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Senate Votes to Triple Maximum Safety Fines for Automakers

Motor Trend logo Motor Trend 7/31/2015 Kelly Pleskot

The U.S. Senate passed a bill that triples the maximum fines automakers could pay for safety violations to $105 million. The decision is part of a larger measure aimed at improving auto safety.

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Although the plan dramatically increases fines for safety abuses, the higher limit fell short of what consumer groups and the Obama administration had wanted. Transportation Secretary Anthony Foxx pushed last year to raise maximum penalties to $300 million, or eight times higher than the previous limit of $35 million. Meanwhile, Senator Bill Nelson of Florida had suggested a complete lift on the cap of fines.

The announcement comes as a number of daunting recalls have come to light. Last year, regulators slapped General Motors with maximum fines for failing to report ignition switch defects in a timely manner. Meanwhile, Takata has faced severe penalties for "not fully cooperating" with the federal investigation into defective airbags. Most recently, Fiat Chrysler Automobiles piled on record fines related to 23 recalls covering more than 11 million vehicles. Incidentally, the total FCA was ordered to pay was $105 million.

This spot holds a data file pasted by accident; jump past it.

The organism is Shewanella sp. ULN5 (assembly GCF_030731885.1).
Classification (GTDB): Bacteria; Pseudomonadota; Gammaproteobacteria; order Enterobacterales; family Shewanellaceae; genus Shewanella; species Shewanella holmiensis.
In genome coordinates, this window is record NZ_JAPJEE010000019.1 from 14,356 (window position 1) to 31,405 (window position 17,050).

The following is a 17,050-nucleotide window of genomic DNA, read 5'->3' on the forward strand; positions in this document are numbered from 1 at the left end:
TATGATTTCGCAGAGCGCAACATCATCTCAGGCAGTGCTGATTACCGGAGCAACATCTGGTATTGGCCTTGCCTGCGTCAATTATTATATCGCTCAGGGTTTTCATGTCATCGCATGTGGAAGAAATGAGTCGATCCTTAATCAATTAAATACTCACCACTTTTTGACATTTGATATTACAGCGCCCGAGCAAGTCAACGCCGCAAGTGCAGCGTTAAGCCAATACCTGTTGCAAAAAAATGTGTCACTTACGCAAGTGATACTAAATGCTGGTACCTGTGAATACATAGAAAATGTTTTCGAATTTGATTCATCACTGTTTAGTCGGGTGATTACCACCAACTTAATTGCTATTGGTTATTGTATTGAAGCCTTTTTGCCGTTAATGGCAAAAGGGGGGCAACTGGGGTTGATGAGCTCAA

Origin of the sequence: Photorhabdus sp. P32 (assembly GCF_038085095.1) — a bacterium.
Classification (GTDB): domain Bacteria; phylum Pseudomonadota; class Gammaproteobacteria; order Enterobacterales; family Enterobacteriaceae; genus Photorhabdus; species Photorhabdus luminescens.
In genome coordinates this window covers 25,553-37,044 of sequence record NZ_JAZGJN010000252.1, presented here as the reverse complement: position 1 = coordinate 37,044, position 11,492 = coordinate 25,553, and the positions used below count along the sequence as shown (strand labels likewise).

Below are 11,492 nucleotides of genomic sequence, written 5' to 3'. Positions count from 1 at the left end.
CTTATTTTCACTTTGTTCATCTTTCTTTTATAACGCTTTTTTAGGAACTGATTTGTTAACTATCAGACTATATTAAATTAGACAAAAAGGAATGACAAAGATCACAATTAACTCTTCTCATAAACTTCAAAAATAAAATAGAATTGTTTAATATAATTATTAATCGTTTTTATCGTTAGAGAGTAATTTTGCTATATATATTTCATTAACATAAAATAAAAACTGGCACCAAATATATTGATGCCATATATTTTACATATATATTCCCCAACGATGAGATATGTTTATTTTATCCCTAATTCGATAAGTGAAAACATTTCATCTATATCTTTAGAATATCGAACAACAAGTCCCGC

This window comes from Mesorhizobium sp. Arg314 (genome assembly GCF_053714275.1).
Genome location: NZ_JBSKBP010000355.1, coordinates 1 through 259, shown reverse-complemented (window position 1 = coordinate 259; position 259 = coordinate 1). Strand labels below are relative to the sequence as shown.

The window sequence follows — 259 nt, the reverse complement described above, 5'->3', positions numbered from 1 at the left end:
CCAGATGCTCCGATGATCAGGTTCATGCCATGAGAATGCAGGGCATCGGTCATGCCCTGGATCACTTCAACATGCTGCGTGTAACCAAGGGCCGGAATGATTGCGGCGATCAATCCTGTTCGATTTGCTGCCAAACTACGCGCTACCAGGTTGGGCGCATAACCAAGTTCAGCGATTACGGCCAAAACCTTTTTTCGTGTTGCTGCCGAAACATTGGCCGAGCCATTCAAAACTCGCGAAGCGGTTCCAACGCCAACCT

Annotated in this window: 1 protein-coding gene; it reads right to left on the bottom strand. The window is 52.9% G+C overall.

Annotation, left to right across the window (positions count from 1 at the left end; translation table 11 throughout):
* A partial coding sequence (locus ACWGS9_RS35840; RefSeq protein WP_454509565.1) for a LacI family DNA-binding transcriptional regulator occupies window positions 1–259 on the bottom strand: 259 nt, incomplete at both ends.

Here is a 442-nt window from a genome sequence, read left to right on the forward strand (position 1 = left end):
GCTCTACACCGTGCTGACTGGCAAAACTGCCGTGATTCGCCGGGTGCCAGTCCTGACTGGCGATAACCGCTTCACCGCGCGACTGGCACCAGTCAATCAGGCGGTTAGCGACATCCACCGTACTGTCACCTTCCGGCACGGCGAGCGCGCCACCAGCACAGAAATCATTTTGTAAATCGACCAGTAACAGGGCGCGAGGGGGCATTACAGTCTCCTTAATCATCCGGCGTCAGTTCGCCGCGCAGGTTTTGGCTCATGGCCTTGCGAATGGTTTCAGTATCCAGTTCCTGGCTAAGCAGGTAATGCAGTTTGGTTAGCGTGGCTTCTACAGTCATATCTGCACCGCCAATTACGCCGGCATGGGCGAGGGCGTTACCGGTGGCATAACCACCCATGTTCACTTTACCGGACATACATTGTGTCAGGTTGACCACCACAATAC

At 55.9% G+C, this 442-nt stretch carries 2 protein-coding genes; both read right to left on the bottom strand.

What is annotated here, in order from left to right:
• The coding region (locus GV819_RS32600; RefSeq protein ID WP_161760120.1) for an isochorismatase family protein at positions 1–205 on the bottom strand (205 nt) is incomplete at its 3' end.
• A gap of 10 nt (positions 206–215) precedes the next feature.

Automakers could pay up huge chunks of cash if they are cited for multiple violations, but there's a possibility that the bill won't go into effect. The DRIVE Act passed by a strong vote of 65-34 in the Senate, but still needs to be approved by the House of Representatives and the president before it becomes law. Other parts of the pending legislation include prohibiting rentals on recalled cars, asking dealers to run recall checks on cars that come in for routine servicing, and increasing transparency on how the nation's transportation dollars are spent.

Source: U.S. Senate, Bloomberg

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